January 18, 2021
Since the first detection of COVID-19 cases in Bangladesh on March 8, 2020, a total of 528329 people have been infected and 7922 died in the country, according to official records. Fighting an unprecedented pandemic like COVID-19 has been a challenge for Bangladesh, a country with limited resources and a dense population . The government’s efforts to control the spread of the disease by introducing a nationwide lockdown has not been very successful. It seems that Bangladeshi mass people are not very keen to abide by the prevention guidelines. Why so? There have been a lot of speculations and memes on social media about this issue. Let us look into some facts and do some investigation.
Bangladesh government has provided general health guidelines and instructions for the public on how to prevent transmission of COVID-19. The messages have been delivered through various channels – mass media, public announcements, mobile messages, etc. as well as via many other NGOs.
Since October 2020, the government has declared that wearing face mask is mandatory in all government and private offices.
Despite these campaigns, getting the public to follow the guidelines has been a cause of headache. Thousands of people gathered around in the country during the lockdown, disobeying government orders. Mobile courts have been fining people occasionally for not wearing masks. But a large portion of the people on the streets still do not use masks.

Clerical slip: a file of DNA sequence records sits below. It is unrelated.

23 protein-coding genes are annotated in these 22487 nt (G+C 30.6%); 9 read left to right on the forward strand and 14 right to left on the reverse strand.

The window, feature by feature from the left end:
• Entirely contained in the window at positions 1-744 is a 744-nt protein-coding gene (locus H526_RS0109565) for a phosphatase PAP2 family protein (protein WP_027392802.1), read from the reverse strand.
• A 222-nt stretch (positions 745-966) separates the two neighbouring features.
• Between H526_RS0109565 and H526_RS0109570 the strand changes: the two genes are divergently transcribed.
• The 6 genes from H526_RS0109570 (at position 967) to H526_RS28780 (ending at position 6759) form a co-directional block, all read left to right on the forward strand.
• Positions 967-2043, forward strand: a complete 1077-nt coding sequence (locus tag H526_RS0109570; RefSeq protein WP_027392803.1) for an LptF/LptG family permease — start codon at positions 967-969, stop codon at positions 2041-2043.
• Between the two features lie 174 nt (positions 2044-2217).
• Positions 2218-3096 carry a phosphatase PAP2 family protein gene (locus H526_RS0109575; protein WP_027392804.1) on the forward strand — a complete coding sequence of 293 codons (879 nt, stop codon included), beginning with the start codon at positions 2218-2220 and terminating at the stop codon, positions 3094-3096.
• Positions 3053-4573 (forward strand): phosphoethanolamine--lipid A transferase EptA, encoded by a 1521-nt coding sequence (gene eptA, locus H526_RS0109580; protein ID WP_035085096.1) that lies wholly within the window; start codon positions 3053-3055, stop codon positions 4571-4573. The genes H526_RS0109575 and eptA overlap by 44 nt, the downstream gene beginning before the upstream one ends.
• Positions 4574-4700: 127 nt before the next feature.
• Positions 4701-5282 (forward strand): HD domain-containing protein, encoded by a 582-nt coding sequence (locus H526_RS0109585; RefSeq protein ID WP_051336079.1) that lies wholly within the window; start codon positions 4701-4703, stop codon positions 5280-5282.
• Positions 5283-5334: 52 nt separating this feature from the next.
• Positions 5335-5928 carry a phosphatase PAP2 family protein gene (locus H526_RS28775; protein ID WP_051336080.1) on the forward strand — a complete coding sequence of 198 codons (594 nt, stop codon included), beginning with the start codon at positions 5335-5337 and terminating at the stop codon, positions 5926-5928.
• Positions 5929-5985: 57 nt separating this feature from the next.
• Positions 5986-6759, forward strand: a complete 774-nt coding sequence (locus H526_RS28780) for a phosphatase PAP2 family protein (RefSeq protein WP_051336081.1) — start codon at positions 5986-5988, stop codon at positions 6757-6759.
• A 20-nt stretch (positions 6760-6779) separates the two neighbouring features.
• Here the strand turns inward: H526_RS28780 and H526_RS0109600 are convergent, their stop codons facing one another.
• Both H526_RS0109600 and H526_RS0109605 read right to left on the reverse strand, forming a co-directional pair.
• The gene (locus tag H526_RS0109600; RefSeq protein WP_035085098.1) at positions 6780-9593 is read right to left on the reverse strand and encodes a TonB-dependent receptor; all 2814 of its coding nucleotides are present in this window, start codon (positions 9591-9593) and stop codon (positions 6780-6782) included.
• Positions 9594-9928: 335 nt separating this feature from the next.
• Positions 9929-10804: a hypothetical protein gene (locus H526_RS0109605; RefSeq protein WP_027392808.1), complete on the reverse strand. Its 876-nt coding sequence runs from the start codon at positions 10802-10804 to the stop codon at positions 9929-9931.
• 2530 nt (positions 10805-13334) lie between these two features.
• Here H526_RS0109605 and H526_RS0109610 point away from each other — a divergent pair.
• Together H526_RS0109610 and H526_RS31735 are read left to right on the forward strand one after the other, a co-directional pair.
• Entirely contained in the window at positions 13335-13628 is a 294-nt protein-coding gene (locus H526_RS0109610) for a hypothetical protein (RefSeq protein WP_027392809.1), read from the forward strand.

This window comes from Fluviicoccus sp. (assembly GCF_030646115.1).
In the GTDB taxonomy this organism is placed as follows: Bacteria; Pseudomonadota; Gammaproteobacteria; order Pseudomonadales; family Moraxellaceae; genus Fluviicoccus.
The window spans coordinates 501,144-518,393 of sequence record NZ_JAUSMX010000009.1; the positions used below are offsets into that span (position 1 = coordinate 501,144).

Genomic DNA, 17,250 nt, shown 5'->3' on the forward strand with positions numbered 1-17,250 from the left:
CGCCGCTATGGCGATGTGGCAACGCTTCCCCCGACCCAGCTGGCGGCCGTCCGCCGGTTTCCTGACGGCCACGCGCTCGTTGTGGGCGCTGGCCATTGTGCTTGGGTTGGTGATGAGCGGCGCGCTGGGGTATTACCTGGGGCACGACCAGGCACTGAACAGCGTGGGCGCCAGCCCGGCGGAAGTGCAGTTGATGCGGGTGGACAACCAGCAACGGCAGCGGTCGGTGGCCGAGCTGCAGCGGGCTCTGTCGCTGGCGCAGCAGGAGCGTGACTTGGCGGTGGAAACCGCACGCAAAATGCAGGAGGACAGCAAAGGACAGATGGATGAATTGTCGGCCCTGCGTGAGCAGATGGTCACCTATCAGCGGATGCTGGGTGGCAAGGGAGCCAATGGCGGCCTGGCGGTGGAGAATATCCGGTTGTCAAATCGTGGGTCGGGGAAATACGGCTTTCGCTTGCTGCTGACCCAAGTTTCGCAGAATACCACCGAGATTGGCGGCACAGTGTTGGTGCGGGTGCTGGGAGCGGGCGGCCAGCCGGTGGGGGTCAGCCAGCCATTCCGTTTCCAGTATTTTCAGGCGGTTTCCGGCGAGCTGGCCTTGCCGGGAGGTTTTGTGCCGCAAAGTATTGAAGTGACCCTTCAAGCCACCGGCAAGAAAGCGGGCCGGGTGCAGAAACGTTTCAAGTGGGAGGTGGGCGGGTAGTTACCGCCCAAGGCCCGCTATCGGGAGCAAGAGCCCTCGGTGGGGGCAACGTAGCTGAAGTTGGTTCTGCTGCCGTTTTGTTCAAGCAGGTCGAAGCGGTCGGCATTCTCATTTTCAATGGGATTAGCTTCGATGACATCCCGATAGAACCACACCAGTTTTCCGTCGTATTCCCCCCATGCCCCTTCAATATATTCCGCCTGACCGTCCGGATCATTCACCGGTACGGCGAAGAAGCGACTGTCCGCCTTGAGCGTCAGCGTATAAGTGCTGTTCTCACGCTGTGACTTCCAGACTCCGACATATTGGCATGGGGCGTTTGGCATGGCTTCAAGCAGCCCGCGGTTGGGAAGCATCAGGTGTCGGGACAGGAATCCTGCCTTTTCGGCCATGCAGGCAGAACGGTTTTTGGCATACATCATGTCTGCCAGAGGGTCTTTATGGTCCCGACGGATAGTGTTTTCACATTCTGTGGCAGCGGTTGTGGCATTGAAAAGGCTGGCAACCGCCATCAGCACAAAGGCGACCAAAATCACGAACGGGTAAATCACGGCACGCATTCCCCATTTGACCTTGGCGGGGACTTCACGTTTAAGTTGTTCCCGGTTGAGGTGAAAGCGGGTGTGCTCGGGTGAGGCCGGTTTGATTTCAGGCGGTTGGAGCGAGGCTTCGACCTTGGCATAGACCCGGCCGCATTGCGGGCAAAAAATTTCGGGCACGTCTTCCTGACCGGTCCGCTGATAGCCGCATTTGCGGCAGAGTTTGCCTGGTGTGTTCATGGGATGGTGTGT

Evidently, people are not getting the right information in the right way. In May 2020, BRAC Institute of Governance and Development (BIGD) published a rapid research report on the matter. Their findings show that:
To summarize, public communication approaches and materials regarding COVID-19 in Bangladesh lack an understanding of socio-cultural context. Moreover, there is a lot of misinformation on social media, and sometimes on mainstream media as well.
“Habit doesn’t change overnight.”
Most importantly, the government and other public health communicators must understand the socio-cultural context of Bangladesh, and design the messages accordingly. It is necessary to develop tailor-made messages for different communities and social groups, and target them with appropriate communication channels. Including religious leaders to disseminate proper information may be useful for rural areas. Moreover, the people must be told about the disease and its risks, and about the health guidelines again and again, in such a way that is easy to understand. Besides rules and punishment, there should be other activities to encourage people in following the guidelines. People who are already aware can also make a difference by spreading the awareness on a personal level.